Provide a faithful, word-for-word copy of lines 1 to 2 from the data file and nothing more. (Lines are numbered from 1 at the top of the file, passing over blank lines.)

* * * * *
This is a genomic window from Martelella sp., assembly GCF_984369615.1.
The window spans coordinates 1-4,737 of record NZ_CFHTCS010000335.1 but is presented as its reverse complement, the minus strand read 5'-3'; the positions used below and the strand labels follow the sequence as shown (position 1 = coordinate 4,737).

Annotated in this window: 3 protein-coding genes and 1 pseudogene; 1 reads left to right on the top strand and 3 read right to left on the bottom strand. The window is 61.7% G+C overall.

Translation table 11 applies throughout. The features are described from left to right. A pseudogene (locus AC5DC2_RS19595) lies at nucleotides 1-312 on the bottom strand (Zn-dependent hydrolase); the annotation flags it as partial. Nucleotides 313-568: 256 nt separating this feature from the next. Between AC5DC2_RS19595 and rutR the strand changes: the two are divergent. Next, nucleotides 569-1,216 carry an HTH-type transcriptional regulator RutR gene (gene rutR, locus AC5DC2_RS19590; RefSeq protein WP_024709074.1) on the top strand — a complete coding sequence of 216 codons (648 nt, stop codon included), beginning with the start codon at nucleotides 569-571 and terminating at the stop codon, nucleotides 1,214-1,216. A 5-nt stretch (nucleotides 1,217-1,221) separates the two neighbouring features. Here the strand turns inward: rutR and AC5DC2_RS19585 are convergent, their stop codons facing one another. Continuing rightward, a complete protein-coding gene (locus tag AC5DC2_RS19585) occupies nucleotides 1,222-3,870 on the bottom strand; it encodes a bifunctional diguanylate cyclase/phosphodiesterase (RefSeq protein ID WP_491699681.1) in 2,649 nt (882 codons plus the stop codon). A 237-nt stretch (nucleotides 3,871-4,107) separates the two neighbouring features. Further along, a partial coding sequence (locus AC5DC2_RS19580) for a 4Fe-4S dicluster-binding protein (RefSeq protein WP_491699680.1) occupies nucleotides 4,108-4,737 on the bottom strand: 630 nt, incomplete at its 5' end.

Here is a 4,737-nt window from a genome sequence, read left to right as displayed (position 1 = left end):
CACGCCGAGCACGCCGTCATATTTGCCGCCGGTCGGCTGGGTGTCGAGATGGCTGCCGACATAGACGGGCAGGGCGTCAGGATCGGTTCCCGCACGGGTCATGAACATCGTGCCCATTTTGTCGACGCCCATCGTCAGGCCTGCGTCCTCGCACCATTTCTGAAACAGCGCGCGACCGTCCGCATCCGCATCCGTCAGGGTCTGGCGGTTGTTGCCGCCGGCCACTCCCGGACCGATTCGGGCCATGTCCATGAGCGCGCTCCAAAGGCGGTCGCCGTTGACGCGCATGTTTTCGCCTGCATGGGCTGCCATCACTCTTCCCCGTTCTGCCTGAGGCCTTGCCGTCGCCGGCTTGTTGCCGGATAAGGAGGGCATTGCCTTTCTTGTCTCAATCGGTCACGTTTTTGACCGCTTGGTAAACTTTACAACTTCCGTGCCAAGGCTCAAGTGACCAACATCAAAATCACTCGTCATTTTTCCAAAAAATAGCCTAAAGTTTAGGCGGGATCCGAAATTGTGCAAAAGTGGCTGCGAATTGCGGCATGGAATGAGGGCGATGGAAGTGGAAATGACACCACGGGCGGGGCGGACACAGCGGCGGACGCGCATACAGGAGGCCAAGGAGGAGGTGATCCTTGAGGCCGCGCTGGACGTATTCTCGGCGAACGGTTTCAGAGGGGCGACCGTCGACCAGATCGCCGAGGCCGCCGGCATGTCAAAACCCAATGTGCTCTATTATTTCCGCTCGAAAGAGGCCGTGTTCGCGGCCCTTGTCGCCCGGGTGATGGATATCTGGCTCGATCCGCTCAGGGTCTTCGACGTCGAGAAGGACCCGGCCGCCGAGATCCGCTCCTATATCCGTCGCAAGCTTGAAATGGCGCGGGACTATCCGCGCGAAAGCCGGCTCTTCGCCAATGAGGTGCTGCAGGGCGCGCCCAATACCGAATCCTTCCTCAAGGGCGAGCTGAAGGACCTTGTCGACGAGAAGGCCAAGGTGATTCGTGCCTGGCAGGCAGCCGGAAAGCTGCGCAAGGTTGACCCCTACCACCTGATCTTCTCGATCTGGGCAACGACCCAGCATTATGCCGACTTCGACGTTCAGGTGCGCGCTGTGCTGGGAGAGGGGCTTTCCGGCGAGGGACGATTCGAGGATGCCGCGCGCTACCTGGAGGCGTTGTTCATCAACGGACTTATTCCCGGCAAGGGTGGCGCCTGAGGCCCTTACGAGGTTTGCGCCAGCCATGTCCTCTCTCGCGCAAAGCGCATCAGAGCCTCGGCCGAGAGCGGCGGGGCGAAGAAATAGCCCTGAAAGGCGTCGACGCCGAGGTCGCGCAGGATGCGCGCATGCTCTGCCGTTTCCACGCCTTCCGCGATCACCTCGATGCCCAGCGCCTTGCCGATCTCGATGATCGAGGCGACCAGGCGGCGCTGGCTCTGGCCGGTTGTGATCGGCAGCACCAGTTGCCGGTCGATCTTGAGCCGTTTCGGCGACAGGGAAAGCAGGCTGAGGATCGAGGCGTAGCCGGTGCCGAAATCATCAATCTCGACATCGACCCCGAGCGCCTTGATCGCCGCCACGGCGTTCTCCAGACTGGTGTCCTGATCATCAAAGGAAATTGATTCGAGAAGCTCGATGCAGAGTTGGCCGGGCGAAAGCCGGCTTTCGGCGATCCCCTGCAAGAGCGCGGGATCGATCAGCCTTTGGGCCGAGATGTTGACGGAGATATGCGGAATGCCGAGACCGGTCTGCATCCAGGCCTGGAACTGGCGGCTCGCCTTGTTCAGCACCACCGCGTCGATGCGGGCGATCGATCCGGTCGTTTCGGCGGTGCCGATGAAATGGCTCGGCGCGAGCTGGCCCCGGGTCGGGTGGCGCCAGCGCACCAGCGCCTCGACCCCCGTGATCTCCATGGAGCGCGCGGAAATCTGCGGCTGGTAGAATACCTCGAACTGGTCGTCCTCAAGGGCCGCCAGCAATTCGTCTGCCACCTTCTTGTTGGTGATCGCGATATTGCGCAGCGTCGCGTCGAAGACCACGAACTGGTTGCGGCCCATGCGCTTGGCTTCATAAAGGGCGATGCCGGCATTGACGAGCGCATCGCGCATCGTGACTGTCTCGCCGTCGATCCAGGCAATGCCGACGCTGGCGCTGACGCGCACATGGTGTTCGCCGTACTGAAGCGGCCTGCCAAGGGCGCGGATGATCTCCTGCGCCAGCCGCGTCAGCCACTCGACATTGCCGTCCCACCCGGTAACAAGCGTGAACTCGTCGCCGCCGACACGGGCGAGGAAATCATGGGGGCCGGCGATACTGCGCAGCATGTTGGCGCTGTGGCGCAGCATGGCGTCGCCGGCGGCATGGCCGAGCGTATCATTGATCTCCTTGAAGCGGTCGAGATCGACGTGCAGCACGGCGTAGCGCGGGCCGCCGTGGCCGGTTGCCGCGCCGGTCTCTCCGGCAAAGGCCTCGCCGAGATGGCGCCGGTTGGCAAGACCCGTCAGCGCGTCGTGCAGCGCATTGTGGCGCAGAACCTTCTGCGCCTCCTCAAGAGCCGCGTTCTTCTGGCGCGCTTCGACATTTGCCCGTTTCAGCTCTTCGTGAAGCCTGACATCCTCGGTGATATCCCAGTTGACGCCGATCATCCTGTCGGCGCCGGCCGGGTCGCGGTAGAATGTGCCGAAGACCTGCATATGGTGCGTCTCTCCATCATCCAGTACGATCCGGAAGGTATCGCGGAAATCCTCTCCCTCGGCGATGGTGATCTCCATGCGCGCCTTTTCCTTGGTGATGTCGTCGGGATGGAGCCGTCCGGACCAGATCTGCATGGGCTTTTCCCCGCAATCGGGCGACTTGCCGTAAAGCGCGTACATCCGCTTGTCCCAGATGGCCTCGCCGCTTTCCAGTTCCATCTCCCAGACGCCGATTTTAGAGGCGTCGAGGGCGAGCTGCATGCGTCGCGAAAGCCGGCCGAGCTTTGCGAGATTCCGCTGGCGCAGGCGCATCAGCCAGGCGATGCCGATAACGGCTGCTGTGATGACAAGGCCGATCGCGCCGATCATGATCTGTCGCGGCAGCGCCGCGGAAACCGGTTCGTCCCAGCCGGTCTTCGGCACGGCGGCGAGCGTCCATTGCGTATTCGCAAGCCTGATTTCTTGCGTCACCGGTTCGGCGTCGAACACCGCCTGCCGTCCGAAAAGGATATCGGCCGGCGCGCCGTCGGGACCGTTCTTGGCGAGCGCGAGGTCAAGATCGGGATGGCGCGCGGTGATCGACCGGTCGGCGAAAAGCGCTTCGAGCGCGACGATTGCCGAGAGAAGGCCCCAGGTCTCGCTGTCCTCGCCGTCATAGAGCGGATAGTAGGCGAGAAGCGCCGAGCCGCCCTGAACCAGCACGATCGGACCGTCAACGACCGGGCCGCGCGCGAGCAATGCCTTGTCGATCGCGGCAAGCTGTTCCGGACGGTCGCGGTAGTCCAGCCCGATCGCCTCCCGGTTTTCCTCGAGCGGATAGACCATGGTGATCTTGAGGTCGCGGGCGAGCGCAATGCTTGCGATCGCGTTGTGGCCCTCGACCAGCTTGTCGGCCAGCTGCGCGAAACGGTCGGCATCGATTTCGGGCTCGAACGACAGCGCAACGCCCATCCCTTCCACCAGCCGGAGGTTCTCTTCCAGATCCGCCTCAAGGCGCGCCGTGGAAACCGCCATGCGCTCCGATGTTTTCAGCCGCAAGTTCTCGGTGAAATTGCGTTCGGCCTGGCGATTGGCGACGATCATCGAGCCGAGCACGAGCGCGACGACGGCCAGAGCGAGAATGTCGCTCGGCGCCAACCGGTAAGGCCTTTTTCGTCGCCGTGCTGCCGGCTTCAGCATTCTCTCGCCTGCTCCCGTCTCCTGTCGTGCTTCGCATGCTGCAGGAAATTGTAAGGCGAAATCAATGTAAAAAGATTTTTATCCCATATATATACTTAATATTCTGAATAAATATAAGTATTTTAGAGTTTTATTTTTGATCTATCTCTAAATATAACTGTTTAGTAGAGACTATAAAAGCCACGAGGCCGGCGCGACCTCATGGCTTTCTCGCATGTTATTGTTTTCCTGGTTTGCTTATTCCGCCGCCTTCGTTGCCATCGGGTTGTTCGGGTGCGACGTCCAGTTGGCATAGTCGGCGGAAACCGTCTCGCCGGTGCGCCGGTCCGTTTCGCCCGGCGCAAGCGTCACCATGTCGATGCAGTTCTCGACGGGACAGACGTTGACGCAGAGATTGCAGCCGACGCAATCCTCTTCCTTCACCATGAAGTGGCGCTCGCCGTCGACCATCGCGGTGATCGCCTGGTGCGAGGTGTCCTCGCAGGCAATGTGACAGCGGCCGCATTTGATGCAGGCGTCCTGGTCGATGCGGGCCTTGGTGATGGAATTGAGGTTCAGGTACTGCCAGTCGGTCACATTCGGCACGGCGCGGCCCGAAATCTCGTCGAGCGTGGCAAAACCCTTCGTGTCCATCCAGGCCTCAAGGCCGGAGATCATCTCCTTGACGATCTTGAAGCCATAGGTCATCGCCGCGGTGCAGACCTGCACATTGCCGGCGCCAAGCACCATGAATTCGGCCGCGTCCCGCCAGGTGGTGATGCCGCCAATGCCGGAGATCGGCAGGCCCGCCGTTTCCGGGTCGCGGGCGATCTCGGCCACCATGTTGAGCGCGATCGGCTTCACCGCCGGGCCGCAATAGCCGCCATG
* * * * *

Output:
This is a genomic window from Martelella sp., assembly GCF_984369615.1.
The window spans coordinates 1-4,737 of record NZ_CFHTCS010000335.1 but is presented as its reverse complement, the minus strand read 5'-3'; the positions used below and the strand labels follow the sequence as shown (position 1 = coordinate 4,737).